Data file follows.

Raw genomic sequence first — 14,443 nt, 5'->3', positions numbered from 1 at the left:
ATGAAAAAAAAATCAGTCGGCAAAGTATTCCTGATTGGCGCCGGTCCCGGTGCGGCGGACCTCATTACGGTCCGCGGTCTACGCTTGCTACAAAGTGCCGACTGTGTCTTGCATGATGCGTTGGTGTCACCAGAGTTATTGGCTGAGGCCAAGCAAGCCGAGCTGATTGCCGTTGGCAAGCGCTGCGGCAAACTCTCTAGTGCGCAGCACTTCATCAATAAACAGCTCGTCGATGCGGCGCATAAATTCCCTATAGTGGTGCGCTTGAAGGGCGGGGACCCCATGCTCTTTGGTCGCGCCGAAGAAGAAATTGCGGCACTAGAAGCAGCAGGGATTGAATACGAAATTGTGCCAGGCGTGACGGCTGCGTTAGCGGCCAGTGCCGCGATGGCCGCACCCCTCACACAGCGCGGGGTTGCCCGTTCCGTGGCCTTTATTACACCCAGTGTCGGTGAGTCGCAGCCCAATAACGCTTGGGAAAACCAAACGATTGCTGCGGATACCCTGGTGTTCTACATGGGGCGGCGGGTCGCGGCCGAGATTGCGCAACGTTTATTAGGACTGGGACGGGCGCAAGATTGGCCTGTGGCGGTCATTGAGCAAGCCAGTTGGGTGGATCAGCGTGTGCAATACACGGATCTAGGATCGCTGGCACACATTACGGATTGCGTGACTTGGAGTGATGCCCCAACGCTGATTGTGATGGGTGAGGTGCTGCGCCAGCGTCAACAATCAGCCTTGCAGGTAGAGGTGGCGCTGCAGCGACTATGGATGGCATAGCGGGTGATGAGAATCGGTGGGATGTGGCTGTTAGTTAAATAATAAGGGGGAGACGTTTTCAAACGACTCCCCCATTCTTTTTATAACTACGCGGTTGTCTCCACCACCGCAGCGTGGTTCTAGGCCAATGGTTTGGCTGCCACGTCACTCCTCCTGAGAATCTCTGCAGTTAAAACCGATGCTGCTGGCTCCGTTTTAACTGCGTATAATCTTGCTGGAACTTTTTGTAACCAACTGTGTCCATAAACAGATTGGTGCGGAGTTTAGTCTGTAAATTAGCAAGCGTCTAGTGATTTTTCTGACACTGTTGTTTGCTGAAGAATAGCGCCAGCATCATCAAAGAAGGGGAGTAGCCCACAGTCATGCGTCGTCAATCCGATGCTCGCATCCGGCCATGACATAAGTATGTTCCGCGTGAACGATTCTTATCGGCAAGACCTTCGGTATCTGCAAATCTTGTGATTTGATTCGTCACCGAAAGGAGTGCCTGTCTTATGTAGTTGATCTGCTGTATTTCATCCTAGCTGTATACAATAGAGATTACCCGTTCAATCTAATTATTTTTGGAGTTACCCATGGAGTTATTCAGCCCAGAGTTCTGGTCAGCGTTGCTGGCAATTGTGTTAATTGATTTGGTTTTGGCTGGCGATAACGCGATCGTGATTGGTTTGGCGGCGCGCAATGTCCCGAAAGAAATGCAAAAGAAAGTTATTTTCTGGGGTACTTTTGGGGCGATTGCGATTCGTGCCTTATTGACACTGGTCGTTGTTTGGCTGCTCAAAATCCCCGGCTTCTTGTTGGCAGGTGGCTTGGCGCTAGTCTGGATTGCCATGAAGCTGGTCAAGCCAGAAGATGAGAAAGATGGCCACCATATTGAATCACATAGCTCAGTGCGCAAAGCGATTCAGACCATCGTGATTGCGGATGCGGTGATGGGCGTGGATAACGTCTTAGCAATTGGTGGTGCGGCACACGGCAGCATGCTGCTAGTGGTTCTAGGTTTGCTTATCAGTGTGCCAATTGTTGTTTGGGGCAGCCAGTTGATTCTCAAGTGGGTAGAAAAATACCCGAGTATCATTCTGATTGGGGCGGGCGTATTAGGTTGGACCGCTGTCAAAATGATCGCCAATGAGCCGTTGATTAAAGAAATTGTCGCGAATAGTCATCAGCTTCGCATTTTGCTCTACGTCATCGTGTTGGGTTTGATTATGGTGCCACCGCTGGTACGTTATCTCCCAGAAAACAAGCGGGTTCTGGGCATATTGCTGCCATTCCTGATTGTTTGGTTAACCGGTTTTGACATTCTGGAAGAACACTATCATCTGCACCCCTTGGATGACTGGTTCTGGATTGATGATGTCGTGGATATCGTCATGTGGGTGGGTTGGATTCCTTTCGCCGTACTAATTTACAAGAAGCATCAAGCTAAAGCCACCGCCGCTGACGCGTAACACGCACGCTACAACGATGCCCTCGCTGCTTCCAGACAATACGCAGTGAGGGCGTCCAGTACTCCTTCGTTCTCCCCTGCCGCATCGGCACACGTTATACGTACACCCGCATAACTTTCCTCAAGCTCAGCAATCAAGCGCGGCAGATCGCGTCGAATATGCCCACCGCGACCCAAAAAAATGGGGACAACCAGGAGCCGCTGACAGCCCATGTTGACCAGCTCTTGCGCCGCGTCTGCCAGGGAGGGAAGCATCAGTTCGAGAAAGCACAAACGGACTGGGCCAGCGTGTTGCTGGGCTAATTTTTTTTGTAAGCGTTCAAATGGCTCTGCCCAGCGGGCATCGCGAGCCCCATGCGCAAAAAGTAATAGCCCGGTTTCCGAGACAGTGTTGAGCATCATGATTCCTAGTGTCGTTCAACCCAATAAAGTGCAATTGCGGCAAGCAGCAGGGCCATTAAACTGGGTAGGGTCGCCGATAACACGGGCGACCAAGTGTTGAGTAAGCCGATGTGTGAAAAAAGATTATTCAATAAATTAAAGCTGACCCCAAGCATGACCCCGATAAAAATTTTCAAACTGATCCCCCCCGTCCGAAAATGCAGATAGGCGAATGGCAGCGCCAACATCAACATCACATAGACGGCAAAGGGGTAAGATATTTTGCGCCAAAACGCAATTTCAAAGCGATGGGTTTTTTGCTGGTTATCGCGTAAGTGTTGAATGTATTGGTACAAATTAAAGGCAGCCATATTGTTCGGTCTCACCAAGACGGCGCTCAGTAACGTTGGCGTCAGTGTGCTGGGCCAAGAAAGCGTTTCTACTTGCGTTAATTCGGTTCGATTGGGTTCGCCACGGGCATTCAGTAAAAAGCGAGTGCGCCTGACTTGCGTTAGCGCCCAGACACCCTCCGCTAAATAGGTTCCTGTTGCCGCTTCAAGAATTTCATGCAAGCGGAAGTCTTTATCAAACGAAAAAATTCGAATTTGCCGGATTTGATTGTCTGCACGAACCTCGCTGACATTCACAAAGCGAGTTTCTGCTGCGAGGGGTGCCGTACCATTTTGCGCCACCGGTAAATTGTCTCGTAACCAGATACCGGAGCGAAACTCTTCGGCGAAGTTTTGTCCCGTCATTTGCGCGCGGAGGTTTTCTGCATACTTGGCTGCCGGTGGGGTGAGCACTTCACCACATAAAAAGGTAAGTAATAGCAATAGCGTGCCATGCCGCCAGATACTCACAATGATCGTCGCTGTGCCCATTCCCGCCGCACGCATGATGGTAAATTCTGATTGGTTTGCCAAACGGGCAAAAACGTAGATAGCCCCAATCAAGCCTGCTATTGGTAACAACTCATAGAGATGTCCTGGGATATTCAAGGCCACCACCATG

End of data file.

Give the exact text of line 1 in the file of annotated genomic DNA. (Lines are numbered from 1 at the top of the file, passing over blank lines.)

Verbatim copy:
Raw genomic sequence first — 14,443 nt, 5'->3', positions numbered from 1 at the left: